‘We often opt to feature brick and timber in our works for the same reason’, he said. ‘Designing for the climate of the region is another principle I believe in. For projects in Kerala, the unique charm of the monsoon is an experience I like to capture.’
Not only does this focus on local materials help buildings feel integrated into the landscape, but it also increases the sustainability of Monsoon Collective projects.
‘Eco-friendly design begins with understanding the climate and context of the site’, Madhu said. ‘I believe in forming a thorough knowledge base regarding the vernacular design principles of the region to formulate passive design strategies that can be implemented in the project to create well-lit, well-ventilated spaces. The use of locally sourced, vernacular materials also contributes to an eco-friendly design.’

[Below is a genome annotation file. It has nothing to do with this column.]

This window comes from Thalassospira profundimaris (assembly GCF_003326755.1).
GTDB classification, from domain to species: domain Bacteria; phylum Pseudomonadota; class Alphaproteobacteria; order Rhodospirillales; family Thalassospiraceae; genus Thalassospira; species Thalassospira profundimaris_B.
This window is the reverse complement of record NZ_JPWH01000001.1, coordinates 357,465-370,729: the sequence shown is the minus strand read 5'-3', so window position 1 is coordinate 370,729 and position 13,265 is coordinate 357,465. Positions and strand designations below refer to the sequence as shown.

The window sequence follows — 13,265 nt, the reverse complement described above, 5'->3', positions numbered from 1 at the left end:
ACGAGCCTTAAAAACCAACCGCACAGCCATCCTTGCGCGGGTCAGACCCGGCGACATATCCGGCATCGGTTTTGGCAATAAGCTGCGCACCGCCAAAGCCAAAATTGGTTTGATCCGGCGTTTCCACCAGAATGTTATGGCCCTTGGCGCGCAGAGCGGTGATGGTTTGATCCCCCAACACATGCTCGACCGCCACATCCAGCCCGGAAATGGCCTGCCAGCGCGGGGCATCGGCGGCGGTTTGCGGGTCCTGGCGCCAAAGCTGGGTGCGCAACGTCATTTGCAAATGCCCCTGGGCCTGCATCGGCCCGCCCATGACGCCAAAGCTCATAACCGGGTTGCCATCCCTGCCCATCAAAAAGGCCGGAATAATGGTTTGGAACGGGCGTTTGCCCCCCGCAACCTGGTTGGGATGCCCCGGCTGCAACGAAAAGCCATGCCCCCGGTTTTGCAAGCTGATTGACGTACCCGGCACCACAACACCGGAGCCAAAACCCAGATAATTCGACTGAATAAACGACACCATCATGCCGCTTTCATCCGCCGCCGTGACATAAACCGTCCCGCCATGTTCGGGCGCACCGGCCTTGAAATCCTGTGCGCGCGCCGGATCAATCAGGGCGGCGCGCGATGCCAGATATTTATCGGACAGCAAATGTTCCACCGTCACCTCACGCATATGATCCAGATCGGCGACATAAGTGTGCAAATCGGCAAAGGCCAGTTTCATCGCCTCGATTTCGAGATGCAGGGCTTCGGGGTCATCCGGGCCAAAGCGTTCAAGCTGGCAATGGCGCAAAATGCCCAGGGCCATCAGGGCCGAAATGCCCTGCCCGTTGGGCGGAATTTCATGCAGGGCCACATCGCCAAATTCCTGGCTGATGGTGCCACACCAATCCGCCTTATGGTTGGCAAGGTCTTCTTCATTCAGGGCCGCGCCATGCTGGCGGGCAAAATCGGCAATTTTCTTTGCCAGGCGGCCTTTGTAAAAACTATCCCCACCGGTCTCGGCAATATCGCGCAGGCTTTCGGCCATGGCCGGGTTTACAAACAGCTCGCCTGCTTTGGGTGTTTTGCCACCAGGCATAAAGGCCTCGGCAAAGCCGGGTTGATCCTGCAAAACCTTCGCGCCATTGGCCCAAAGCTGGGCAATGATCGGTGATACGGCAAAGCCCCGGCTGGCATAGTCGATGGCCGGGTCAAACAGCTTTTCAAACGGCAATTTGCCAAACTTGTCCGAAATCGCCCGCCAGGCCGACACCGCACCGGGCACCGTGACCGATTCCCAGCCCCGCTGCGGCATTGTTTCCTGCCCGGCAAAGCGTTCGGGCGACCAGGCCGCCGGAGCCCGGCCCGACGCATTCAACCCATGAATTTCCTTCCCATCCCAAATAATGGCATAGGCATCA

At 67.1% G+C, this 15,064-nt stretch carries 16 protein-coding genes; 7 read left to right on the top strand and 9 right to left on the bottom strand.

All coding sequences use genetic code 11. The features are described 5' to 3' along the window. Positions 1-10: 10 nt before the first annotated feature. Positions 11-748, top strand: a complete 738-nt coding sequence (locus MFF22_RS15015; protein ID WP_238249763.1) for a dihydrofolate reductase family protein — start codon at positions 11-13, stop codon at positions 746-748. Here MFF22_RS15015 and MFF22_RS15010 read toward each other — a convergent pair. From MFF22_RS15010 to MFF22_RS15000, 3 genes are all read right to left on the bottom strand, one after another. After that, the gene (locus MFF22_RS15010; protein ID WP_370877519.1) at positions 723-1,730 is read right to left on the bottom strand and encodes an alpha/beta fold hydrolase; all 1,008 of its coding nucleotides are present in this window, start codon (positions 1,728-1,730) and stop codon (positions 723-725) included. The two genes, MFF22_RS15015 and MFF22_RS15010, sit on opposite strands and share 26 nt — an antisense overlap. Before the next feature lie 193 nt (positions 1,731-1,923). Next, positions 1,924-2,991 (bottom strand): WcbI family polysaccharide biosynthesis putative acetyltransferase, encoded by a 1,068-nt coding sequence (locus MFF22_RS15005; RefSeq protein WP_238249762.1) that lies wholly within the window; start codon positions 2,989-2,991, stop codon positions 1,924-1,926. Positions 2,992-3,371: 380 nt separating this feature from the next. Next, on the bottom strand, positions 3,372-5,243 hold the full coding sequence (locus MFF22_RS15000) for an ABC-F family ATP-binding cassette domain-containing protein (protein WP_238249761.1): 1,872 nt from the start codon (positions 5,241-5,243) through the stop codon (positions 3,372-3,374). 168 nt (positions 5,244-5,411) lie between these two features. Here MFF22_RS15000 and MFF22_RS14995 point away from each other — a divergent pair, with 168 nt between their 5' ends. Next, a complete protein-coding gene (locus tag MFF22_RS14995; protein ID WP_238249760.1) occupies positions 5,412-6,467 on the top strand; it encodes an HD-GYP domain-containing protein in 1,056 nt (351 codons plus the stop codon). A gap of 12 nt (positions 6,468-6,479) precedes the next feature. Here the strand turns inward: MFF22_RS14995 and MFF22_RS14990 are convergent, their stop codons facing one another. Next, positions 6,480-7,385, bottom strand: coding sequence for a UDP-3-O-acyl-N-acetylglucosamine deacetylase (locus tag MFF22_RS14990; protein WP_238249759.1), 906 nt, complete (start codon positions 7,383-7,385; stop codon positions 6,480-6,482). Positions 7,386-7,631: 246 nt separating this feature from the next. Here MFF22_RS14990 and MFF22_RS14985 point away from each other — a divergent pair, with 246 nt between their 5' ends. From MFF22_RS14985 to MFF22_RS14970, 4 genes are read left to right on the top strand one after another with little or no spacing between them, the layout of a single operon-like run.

Drawing inspiration from tradition
While Monsoon Collective’s designs are rooted in the landscape, Madhu said they find an equally vivid source of inspiration in the classical design traditions of India as a whole.
‘Every region in India has its own intricate and well-formulated design language’, he said. ‘People often see the ornate quality of traditional architectural styles and are quick to deem it impractical in the modern context. However, vernacular design strategies often feature the most feasible sustainable design solutions for the context.’
Madhu said blending these traditional values with a more contemporary approach is a foundational aspect of his practice.